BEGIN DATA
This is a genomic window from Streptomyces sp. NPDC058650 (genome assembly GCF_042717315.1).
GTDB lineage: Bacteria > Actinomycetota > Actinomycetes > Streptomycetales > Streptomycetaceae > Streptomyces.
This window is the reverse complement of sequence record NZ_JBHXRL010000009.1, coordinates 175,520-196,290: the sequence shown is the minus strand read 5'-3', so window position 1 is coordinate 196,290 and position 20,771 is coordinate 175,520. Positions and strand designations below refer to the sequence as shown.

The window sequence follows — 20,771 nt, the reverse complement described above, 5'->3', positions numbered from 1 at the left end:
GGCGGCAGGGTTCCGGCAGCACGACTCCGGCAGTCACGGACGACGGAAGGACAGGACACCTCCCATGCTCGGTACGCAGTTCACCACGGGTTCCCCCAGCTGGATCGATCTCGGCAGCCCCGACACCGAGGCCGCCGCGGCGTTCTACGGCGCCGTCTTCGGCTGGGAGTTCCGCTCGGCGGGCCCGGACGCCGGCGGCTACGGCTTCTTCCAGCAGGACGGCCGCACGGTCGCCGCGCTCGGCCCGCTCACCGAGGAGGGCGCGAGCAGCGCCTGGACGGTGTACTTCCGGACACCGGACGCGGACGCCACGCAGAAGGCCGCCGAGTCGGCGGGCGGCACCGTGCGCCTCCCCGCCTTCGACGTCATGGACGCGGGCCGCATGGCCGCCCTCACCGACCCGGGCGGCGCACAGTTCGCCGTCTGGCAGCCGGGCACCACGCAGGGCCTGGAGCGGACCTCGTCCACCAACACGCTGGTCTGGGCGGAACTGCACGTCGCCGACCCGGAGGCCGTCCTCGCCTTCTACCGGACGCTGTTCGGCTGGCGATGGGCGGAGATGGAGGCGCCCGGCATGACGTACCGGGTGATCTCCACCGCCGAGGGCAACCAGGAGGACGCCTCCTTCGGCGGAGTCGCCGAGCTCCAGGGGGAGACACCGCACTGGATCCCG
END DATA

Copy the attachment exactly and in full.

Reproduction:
This is a genomic window from Streptomyces sp. NPDC058650 (genome assembly GCF_042717315.1).
GTDB lineage: Bacteria > Actinomycetota > Actinomycetes > Streptomycetales > Streptomycetaceae > Streptomyces.
This window is the reverse complement of sequence record NZ_JBHXRL010000009.1, coordinates 175,520-196,290: the sequence shown is the minus strand read 5'-3', so window position 1 is coordinate 196,290 and position 20,771 is coordinate 175,520. Positions and strand designations below refer to the sequence as shown.

The window sequence follows — 20,771 nt, the reverse complement described above, 5'->3', positions numbered from 1 at the left end:
GGCGGCAGGGTTCCGGCAGCACGACTCCGGCAGTCACGGACGACGGAAGGACAGGACACCTCCCATGCTCGGTACGCAGTTCACCACGGGTTCCCCCAGCTGGATCGATCTCGGCAGCCCCGACACCGAGGCCGCCGCGGCGTTCTACGGCGCCGTCTTCGGCTGGGAGTTCCGCTCGGCGGGCCCGGACGCCGGCGGCTACGGCTTCTTCCAGCAGGACGGCCGCACGGTCGCCGCGCTCGGCCCGCTCACCGAGGAGGGCGCGAGCAGCGCCTGGACGGTGTACTTCCGGACACCGGACGCGGACGCCACGCAGAAGGCCGCCGAGTCGGCGGGCGGCACCGTGCGCCTCCCCGCCTTCGACGTCATGGACGCGGGCCGCATGGCCGCCCTCACCGACCCGGGCGGCGCACAGTTCGCCGTCTGGCAGCCGGGCACCACGCAGGGCCTGGAGCGGACCTCGTCCACCAACACGCTGGTCTGGGCGGAACTGCACGTCGCCGACCCGGAGGCCGTCCTCGCCTTCTACCGGACGCTGTTCGGCTGGCGATGGGCGGAGATGGAGGCGCCCGGCATGACGTACCGGGTGATCTCCACCGCCGAGGGCAACCAGGAGGACGCCTCCTTCGGCGGAGTCGCCGAGCTCCAGGGGGAGACACCGCACTGGATCCCG